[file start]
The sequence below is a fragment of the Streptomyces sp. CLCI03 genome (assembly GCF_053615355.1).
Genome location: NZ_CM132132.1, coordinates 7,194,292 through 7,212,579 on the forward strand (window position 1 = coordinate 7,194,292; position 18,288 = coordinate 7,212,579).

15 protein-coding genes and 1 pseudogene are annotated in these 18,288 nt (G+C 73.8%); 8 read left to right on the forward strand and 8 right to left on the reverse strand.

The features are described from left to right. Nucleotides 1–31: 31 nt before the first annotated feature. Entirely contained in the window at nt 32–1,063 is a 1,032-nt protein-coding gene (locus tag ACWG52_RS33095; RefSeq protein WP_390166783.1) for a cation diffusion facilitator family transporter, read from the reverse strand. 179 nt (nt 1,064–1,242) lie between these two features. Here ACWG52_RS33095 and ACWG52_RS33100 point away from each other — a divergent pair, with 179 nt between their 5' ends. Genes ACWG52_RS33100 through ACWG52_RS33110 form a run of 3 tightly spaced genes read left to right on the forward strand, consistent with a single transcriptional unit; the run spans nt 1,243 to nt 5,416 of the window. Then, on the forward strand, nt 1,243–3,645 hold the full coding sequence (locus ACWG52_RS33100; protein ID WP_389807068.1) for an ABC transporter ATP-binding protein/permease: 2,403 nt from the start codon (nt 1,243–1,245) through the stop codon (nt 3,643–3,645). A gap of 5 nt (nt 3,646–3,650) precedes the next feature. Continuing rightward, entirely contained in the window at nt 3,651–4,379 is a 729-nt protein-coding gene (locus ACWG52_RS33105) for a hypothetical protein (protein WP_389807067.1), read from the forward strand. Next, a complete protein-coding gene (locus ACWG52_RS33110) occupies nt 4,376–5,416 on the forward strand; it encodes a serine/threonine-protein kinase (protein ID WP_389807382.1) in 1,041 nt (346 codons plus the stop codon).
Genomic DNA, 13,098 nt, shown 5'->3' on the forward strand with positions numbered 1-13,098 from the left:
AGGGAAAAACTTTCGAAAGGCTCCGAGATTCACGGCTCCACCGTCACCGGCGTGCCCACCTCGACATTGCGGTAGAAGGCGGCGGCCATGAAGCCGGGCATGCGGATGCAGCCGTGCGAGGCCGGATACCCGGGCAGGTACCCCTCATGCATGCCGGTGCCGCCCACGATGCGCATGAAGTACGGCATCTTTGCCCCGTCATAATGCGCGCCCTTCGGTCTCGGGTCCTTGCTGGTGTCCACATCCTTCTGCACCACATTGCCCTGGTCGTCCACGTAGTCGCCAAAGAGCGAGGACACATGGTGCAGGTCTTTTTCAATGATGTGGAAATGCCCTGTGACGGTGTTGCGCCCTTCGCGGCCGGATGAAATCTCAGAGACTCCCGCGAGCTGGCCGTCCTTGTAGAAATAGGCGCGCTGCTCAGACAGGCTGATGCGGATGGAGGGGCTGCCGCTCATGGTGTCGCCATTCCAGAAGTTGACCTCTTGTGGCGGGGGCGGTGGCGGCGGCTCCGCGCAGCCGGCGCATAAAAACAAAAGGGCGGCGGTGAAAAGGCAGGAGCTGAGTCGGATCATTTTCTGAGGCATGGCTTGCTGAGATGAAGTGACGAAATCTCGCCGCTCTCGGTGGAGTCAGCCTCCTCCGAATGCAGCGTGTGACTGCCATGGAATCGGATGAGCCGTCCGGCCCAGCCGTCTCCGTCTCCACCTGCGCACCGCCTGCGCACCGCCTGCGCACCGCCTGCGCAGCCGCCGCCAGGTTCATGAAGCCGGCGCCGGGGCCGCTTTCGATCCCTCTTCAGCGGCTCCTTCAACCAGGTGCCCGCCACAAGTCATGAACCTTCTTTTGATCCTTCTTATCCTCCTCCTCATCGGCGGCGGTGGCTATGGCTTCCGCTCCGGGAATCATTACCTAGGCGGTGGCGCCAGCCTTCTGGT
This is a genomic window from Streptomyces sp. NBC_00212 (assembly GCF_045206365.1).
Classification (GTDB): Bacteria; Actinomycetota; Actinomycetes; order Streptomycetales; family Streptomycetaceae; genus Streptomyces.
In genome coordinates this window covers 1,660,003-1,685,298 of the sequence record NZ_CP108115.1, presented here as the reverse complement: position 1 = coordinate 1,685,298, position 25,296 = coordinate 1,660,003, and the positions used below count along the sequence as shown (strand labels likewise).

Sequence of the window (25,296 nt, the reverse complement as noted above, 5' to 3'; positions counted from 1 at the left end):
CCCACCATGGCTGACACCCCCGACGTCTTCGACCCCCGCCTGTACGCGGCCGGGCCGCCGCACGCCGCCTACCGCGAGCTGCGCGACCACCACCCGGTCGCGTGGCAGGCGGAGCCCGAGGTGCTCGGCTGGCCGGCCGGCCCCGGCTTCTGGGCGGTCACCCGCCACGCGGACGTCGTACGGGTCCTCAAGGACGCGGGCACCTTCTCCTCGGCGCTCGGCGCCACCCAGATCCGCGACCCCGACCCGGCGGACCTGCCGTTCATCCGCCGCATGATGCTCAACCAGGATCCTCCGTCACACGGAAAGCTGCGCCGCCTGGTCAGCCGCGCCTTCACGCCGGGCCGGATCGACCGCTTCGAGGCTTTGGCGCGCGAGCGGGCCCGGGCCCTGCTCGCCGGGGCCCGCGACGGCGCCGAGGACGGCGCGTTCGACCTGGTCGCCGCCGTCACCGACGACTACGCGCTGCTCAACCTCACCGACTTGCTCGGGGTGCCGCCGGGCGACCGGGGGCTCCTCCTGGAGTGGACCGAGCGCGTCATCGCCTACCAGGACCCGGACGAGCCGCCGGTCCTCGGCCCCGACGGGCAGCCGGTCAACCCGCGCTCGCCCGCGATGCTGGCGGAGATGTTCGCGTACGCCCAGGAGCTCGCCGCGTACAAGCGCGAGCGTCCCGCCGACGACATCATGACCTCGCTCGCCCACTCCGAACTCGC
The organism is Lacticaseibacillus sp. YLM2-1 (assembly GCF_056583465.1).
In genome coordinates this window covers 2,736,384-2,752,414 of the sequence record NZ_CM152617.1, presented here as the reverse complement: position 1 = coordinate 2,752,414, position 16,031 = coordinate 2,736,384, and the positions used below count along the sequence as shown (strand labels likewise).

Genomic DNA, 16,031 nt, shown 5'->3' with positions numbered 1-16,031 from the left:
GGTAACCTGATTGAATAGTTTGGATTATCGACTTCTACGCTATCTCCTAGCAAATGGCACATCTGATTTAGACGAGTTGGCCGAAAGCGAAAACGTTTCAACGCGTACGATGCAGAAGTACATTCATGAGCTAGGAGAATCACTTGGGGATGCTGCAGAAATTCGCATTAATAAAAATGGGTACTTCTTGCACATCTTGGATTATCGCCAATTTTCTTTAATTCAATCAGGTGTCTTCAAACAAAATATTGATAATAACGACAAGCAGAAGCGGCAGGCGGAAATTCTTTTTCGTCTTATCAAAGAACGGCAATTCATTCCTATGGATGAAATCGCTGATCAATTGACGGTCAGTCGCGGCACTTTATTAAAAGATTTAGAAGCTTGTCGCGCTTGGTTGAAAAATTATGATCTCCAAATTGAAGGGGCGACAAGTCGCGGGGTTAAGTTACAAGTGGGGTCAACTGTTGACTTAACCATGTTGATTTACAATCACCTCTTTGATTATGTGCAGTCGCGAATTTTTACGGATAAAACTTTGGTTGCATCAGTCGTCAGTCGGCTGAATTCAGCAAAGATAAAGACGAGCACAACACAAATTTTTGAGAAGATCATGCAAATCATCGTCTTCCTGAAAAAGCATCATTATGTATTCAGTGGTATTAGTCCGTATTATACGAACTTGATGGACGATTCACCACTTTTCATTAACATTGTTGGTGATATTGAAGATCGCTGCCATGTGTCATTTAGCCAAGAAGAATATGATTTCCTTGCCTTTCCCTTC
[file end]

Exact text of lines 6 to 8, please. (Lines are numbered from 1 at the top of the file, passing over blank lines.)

AGGGAAAAACTTTCGAAAGGCTCCGAGATTCACGGCTCCACCGTCACCGGCGTGCCCACCTCGACATTGCGGTAGAAGGCGGCGGCCATGAAGCCGGGCATGCGGATGCAGCCGTGCGAGGCCGGATACCCGGGCAGGTACCCCTCATGCATGCCGGTGCCGCCCACGATGCGCATGAAGTACGGCATCTTTGCCCCGTCATAATGCGCGCCCTTCGGTCTCGGGTCCTTGCTGGTGTCCACATCCTTCTGCACCACATTGCCCTGGTCGTCCACGTAGTCGCCAAAGAGCGAGGACACATGGTGCAGGTCTTTTTCAATGATGTGGAAATGCCCTGTGACGGTGTTGCGCCCTTCGCGGCCGGATGAAATCTCAGAGACTCCCGCGAGCTGGCCGTCCTTGTAGAAATAGGCGCGCTGCTCAGACAGGCTGATGCGGATGGAGGGGCTGCCGCTCATGGTGTCGCCATTCCAGAAGTTGACCTCTTGTGGCGGGGGCGGTGGCGGCGGCTCCGCGCAGCCGGCGCATAAAAACAAAAGGGCGGCGGTGAAAAGGCAGGAGCTGAGTCGGATCATTTTCTGAGGCATGGCTTGCTGAGATGAAGTGACGAAATCTCGCCGCTCTCGGTGGAGTCAGCCTCCTCCGAATGCAGCGTGTGACTGCCATGGAATCGGATGAGCCGTCCGGCCCAGCCGTCTCCGTCTCCACCTGCGCACCGCCTGCGCACCGCCTGCGCACCGCCTGCGCAGCCGCCGCCAGGTTCATGAAGCCGGCGCCGGGGCCGCTTTCGATCCCTCTTCAGCGGCTCCTTCAACCAGGTGCCCGCCACAAGTCATGAACCTTCTTTTGATCCTTCTTATCCTCCTCCTCATCGGCGGCGGTGGCTATGGCTTCCGCTCCGGGAATCATTACCTAGGCGGTGGCGCCAGCCTTCTGGT
This is a genomic window from Streptomyces sp. NBC_00212 (assembly GCF_045206365.1).
Classification (GTDB): Bacteria; Actinomycetota; Actinomycetes; order Streptomycetales; family Streptomycetaceae; genus Streptomyces.